Cambodian Campaign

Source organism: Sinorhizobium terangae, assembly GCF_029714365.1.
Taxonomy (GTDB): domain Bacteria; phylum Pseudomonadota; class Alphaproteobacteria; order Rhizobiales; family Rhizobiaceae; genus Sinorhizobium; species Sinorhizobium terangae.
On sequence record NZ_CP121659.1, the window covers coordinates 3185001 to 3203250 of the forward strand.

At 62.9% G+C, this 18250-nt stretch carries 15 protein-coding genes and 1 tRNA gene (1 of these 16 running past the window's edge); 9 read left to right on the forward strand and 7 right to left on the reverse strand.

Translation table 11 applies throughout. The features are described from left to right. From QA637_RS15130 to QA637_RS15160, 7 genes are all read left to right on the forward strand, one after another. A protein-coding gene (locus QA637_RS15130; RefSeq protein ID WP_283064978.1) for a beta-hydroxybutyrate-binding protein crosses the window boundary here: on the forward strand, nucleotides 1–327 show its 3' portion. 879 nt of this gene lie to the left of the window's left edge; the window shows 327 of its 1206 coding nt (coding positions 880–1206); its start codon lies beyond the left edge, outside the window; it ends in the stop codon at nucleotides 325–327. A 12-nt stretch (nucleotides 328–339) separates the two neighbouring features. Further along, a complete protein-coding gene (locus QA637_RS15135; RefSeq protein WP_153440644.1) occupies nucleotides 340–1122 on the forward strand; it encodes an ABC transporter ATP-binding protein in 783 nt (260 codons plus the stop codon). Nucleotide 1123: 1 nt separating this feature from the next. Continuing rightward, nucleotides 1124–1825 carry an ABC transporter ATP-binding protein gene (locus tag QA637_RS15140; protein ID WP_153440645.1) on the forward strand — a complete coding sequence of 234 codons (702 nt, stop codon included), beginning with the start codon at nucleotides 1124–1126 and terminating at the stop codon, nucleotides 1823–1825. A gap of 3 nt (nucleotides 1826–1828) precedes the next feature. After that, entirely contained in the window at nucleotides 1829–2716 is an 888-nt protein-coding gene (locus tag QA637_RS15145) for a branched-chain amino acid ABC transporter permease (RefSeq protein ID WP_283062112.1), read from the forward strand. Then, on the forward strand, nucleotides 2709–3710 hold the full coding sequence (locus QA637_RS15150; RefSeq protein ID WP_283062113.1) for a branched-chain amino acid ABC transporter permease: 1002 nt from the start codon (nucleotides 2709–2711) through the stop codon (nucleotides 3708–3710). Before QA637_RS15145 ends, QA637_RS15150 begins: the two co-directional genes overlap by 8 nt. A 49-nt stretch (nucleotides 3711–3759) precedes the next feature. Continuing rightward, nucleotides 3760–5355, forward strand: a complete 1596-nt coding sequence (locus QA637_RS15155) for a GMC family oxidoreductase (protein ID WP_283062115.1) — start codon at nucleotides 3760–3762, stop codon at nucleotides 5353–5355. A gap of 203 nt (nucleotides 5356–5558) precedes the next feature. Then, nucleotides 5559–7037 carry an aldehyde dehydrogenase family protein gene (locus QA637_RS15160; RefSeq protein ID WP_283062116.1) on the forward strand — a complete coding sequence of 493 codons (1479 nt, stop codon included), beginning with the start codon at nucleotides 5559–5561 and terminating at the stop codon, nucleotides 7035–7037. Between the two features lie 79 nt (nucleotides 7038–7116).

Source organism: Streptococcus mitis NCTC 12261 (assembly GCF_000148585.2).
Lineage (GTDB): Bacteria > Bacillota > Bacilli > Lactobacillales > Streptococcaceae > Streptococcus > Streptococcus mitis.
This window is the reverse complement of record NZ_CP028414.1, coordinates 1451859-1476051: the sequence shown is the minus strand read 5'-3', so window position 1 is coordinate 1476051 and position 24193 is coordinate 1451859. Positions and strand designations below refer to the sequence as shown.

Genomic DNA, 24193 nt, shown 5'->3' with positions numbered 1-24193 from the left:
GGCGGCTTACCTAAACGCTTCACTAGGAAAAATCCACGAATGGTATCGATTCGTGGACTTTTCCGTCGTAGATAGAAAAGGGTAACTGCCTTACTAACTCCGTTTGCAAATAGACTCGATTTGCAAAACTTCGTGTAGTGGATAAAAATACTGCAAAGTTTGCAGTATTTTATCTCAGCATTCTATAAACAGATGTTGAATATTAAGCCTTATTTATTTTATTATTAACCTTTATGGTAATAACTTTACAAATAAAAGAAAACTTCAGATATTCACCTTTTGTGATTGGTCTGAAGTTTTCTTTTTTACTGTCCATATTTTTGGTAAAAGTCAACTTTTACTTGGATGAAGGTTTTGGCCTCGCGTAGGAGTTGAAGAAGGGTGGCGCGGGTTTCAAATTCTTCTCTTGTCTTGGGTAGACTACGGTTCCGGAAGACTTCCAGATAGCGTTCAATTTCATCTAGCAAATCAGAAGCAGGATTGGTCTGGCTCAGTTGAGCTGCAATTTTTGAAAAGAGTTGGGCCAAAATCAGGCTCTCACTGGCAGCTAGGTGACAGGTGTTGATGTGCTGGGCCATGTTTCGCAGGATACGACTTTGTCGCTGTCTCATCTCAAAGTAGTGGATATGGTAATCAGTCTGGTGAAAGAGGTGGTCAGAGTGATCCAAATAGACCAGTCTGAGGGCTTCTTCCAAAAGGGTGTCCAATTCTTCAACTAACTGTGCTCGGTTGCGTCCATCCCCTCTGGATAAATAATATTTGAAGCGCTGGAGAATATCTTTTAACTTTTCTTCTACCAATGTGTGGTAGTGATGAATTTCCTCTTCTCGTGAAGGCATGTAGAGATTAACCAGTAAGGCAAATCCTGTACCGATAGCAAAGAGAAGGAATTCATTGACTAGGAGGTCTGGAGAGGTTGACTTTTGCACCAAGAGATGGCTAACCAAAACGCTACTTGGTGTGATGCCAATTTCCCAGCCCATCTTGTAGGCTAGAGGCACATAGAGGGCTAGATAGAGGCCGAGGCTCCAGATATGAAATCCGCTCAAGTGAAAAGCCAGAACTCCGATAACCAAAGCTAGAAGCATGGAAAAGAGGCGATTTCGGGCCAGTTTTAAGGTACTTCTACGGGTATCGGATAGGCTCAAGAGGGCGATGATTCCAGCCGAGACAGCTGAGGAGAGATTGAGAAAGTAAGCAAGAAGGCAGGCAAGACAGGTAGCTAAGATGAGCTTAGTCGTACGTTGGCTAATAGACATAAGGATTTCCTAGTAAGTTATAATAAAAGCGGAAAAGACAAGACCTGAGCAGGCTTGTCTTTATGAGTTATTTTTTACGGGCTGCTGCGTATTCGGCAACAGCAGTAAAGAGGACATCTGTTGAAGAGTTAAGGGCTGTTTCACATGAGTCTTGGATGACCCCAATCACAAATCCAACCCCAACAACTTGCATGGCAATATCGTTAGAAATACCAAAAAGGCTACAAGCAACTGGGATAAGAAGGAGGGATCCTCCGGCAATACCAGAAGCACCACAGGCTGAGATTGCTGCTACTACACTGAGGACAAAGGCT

By 1963 the war in Vietnam had spilled over into adjacent neighbors Laos and Cambodia. PAVN and NLF forces operating in Vietnam had allied themselves with the national Communist insurgent movements named Pathet Lao and Khmer Rouge respectively, plunging the whole of what was once French Indochina into civil war. North Vietnamese forces operating against ARVN and US positions in Vietnam began a rigorous campaign to expand the Ho Chi Minh trail across the border into these friendly countries in an attempt to avoid the spoiling interdiction sorties levied against them within their own territories, as well as exploiting their supposed neutrality for safe areas for retreat and reorganization; Communist forces which came under attack in Vietnam could safely exfiltrate to Laos and Cambodia, while also enjoying a measure of popular support in the countryside from the Pathet Lao and Khmer Rouge. It was this frustrating situation which inspired Nixon to refer to the United States presence in Vietnam was a “pitiful, helpless giant,” as the Communists could attack allied forces while persistently relying upon neutral ground to escape to, the defenders unable to respond effectively. While US and ARVN forces had the might and logistics to pursue and destroy the insurgents, they could not rightfully cross the border into a country which was officially not involved in the war and so were forced to endure the aggression without a proper response. The “Mini-Tet Offensive” of 1969, in which PAVN forces originating from base areas in southern Cambodia attacked the south of Vietnam, would inspire Nixon to change his policy on the neutral countries: designing and implementing a secretive and illegal bombing campaign against the Khmer country[1].